Summer work with Project Puffin involves living with a small group of people on relatively isolated seabird nesting research island field stations, which can be both fun and challenging! Below is some general information that applies to all field positions.
For detailed position descriptions, click on the individual titles:
At each island, a small group (managed on-site by an "Island Supervisor" and staffed by Research Assistants) operates a rustic camp where you live and conduct research. Terrain is very rugged on Eastern Egg Rock, Matinicus Rock and Seal Island National Wildlife Refuge. Persons with weak knees or ankles may not be able to manage hiking over the large granite boulders to get to an observation blind. Boat landings at all sites require stepping onto slippery rocks, seaweed or in the water. Field equipment, food and drinking water are delivered to the island by boat and, once landed, must be carried to the field camp site, usually over irregular terrain.
Exercise area is limited. There is virtually no place to run or jog on the seabird islands that is safe for you or the nesting birds. The islands are nesting habitat first and foremost—not summer camps!
With few exceptions, opportunites for personal private time is limited. Participants must be able to coexist and work with people with different personalities and lifestyles. A sense of humor, love of adventure, the outdoors and birds are essential to enjoying your experience while you live and work for two weeks or longer in primitive conditions.
Allergies to ragweed or other grass species can be debilitating. Non-native grasses cover a large portion of the islands and all the research camps are set up in these areas. If you have allergies, it is essential that you bring enough medication to last for your scheduled time. Relatively minor allergic reactions to grasses may become exaggerated on the islands as you are camping and working in grassy areas most of the day. Discuss this with your physician and come prepared with medication to address that possibility. Sample any new medication to determine adverse reactions before you go out to the islands.
Three-hour-long observation stints require sitting in a 3'x3' wooden blind on a rough seat. Daily schedules usually include at least two of these three-hour stints per day. Observation blinds are located within and surrounding the nesting colonies. The path to reach a blind may require hiking over irregular terrain, large boulders or through tall vegetation while wearing a backpack and carrying other field equipment, such as a spotting scope and tripod.
Be prepared to practice your water conservation skills. All potable water must be carried onto the islands. Rainwater (when available) can be used for bathing. Laundry can be washed at the base camp after you return from the island, or by hand on the island, if rainwater supplies permit.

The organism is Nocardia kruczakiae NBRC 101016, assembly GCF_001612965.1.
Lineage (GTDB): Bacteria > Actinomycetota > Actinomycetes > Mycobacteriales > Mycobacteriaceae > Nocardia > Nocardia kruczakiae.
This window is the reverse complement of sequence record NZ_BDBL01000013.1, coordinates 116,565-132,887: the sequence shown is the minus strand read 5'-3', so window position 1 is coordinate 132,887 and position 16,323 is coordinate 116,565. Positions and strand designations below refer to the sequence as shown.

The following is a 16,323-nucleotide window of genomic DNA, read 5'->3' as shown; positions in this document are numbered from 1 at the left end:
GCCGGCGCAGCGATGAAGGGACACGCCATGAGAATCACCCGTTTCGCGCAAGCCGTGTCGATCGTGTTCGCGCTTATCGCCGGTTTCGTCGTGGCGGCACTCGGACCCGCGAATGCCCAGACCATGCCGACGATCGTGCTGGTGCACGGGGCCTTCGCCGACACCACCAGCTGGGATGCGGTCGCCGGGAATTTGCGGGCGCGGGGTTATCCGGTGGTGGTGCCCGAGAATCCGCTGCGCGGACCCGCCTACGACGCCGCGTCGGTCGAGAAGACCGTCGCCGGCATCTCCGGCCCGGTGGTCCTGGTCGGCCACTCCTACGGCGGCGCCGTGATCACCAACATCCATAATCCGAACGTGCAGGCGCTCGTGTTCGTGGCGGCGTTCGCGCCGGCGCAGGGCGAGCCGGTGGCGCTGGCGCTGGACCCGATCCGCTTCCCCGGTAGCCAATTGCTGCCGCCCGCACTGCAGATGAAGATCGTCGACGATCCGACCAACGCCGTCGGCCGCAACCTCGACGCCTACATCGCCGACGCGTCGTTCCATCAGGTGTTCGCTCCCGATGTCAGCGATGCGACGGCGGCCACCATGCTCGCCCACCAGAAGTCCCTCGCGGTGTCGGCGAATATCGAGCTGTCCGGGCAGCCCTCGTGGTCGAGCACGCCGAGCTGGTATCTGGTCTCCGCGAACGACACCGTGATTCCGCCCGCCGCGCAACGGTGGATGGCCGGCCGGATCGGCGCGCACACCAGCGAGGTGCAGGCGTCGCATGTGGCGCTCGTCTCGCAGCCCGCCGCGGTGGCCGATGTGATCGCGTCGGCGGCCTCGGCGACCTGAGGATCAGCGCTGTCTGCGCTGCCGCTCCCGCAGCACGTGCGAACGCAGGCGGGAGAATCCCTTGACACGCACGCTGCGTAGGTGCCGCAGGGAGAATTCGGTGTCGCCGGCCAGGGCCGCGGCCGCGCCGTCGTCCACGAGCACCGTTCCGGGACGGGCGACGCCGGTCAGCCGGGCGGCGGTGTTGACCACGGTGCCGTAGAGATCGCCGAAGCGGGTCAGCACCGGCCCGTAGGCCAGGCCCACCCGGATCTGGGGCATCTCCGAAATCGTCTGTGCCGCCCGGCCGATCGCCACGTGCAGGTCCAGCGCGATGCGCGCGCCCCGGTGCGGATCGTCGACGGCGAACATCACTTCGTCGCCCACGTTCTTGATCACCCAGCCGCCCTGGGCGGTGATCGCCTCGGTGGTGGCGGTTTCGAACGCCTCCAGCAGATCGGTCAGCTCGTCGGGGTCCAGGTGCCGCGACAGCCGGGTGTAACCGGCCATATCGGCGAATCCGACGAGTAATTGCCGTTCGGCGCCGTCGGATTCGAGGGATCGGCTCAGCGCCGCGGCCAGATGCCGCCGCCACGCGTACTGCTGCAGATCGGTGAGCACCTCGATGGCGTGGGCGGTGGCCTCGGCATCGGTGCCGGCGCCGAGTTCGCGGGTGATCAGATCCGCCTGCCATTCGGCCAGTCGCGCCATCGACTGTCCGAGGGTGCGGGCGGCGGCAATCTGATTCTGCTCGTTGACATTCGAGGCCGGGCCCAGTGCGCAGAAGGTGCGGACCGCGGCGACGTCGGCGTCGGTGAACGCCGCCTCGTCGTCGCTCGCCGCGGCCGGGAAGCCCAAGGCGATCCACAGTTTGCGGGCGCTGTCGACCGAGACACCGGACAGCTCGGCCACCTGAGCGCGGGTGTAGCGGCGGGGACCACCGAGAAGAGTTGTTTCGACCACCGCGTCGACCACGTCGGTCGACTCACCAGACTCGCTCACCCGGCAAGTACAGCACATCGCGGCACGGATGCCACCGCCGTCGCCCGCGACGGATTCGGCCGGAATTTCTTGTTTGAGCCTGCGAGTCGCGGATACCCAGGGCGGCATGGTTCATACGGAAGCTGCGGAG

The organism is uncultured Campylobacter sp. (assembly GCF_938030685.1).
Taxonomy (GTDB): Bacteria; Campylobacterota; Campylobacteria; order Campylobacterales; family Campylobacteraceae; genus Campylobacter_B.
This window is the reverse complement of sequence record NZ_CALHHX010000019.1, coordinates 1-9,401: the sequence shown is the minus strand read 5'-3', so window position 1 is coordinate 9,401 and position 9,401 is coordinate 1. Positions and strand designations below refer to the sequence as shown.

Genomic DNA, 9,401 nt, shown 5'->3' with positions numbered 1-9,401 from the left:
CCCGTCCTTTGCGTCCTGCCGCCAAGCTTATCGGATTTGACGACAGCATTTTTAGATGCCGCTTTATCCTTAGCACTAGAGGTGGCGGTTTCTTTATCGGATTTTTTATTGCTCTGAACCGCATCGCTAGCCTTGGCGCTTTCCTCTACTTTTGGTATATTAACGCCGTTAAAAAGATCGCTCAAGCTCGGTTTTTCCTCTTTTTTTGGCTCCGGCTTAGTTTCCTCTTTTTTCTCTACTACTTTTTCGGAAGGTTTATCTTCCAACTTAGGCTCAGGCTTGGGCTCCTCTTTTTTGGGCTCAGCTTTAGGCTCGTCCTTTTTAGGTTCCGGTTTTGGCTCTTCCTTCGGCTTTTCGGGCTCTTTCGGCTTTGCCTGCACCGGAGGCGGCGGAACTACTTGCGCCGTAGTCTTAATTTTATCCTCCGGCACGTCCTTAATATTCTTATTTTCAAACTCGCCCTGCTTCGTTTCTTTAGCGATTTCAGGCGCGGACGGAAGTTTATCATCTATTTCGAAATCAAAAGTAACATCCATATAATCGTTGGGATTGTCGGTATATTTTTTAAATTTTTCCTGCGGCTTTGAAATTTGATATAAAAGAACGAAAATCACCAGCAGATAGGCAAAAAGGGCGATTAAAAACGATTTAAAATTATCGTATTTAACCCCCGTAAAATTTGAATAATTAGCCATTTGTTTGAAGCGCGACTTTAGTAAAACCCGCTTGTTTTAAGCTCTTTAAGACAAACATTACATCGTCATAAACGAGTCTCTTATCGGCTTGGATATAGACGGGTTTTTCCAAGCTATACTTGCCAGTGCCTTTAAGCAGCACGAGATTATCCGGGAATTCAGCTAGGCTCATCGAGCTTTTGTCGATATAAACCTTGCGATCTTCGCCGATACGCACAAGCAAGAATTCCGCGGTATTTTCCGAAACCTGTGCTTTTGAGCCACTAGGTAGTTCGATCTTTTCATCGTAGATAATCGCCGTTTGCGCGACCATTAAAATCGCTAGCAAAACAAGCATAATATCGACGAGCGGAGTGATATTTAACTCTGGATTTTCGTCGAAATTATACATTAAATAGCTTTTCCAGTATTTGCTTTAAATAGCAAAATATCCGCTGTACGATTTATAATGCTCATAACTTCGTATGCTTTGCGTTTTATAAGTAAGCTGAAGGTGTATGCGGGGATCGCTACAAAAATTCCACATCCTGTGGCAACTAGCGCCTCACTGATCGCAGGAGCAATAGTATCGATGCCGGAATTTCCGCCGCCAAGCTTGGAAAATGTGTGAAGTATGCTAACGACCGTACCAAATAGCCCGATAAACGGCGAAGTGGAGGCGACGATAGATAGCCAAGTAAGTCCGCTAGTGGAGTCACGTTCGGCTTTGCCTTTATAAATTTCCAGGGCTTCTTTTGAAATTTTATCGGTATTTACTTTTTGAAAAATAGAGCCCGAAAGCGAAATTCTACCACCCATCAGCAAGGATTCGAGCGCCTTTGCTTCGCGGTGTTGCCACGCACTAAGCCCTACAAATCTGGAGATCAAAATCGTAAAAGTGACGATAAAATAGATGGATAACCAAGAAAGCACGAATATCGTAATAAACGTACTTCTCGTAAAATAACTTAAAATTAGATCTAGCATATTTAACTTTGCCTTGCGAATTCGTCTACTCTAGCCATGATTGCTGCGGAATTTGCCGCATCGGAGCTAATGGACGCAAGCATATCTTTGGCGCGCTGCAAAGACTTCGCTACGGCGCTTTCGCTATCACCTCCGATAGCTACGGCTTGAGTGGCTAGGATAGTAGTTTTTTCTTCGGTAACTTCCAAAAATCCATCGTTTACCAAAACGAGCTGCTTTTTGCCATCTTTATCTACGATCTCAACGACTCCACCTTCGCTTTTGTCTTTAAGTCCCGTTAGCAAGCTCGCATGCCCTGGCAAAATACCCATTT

Communication with the mainland is limited. Contact between the islands and the Audubon base camp is made at least once a day via cell phone. Mail will be delivered to the islands during weekly or biweekly staff changes or supply drops.
Gull control is a necessary part of the restoration of Maine's seabird colonies. In managed areas, Herring (HERG) and Great Black-backed Gull (GBBG) nests or eggs are destroyed. Individual HERG or GBBG determined to be problem predators may be shot (as deemed necessary by the Island Supervisor.) Predator control is done under permit from state and federal agencies. You will not be asked to participate in gull control if you find it unsettling; however, it is important not to interfere with the process.
Travel to and from the base in Bremen, Maine and your home location is the responsibility of each individual and is not funded by the National Audubon Society. Food is provided by Audubon while at the research site and mainland facilities. Housing is available in various forms ranging from tent space to a bedroom in a historic lighthouse depending upon the sanctuary to which you are assigned.
Equipment to bring
Binoculars, sleeping bag, ground pad and tent. Note: A suitable tent is one that is waterproof and designed to resist damage from high winds. Low-end model tents are constructed from stiff plastics or vinyl that "crackle" in high winds making it difficult to sleep inside. A rain fly is a must. Strong UV rays will cause some deterioration of the fly fabric, especially if you stay longer than two or three weeks. We recommend a plastic tarp sized to fit over your tent fly to protect it from UV rays and the uric acid in bird droppings. A two-person tent provides ample room for sleeping and storage of your clothes and some gear. A larger size is not recommended since it may be difficult to find a level spot to site it and it weighs more. On-site wood platforms are sized for two-person tents.